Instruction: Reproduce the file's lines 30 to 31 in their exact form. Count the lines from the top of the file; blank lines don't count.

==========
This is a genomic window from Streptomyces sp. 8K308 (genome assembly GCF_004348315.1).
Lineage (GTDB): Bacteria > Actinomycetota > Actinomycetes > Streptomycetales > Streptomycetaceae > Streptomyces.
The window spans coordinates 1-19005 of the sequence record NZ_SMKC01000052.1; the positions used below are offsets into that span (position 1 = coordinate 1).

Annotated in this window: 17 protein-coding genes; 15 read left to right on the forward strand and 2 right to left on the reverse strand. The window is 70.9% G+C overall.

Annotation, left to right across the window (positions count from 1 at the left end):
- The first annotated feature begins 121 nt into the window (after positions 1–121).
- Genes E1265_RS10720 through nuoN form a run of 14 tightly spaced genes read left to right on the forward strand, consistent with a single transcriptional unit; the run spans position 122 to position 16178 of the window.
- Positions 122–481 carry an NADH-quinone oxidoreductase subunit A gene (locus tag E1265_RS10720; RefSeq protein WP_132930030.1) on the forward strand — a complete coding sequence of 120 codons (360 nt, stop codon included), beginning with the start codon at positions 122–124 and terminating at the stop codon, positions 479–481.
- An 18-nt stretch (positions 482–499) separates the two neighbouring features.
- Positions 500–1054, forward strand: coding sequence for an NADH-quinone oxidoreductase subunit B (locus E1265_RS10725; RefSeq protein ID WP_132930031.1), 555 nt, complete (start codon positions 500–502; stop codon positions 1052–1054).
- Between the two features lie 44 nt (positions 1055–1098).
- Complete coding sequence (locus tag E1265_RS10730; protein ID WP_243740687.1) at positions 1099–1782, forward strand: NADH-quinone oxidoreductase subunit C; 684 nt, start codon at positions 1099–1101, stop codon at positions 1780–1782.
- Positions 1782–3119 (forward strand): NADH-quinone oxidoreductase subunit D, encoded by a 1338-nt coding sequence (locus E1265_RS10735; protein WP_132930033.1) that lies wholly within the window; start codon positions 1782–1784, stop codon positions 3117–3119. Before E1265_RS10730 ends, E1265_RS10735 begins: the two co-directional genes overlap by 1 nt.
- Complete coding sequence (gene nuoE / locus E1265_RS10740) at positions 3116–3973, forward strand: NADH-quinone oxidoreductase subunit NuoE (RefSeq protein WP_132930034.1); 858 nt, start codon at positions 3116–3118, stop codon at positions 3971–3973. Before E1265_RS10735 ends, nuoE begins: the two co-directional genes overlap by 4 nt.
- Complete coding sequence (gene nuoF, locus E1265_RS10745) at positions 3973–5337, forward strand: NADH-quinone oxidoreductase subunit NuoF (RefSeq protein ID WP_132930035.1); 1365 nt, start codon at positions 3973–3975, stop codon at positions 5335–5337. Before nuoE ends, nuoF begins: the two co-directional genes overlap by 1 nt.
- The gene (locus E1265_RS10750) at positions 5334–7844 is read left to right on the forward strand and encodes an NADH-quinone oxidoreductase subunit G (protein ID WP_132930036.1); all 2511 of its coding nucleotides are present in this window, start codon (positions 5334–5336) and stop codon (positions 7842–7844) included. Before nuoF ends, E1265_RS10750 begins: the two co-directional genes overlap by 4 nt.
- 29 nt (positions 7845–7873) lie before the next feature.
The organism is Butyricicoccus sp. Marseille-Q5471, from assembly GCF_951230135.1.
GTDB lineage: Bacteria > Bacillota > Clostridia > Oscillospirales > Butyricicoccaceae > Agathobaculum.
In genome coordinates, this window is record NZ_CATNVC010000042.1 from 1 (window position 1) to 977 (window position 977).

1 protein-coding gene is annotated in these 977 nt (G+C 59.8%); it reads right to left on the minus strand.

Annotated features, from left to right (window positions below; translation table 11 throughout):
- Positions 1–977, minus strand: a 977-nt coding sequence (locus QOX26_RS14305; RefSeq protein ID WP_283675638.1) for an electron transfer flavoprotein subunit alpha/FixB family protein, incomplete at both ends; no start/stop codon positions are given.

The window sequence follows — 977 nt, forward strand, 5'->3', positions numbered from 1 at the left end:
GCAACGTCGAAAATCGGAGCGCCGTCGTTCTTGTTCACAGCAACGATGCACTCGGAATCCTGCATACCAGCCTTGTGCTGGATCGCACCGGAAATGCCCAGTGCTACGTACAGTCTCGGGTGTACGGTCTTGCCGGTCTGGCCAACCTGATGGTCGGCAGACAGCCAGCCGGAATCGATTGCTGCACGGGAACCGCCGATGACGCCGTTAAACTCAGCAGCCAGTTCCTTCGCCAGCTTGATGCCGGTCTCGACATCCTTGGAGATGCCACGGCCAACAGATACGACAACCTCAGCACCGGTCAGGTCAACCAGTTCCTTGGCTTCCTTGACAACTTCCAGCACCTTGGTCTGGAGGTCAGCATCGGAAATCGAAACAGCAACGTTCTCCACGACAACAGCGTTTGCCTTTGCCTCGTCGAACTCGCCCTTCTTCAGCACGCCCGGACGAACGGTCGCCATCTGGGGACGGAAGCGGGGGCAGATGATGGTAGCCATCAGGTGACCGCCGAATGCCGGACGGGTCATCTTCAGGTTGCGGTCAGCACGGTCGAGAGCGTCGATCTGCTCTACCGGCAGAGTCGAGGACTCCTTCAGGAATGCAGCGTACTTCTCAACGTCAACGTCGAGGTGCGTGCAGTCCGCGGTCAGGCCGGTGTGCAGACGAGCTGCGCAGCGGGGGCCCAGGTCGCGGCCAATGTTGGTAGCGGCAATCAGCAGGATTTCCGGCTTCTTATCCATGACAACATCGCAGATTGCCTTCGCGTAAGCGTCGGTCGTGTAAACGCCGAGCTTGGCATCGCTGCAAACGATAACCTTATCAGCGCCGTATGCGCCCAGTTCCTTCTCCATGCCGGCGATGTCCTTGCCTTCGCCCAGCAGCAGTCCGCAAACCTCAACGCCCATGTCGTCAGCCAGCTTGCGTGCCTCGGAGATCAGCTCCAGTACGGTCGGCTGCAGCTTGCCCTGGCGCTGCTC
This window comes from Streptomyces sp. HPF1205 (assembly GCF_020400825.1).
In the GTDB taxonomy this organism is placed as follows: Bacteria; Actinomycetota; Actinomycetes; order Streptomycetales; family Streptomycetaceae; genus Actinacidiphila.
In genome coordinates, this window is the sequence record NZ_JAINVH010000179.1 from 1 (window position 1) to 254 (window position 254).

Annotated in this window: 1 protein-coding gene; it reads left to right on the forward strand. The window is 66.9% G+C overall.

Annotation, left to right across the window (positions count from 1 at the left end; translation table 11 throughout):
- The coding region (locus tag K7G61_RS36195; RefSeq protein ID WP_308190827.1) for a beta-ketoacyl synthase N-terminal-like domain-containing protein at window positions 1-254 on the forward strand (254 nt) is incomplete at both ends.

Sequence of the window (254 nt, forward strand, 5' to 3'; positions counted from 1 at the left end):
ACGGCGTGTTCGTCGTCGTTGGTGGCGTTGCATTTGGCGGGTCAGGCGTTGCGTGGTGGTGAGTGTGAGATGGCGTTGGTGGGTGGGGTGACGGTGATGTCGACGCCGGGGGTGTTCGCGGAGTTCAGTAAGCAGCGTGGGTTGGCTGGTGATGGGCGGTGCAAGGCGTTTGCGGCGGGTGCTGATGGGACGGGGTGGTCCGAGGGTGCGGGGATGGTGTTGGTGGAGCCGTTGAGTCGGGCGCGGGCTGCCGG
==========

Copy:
Annotation, left to right across the window (positions count from 1 at the left end; translation table 11 throughout):
- The coding region (locus tag K7G61_RS36195; RefSeq protein ID WP_308190827.1) for a beta-ketoacyl synthase N-terminal-like domain-containing protein at window positions 1-254 on the forward strand (254 nt) is incomplete at both ends.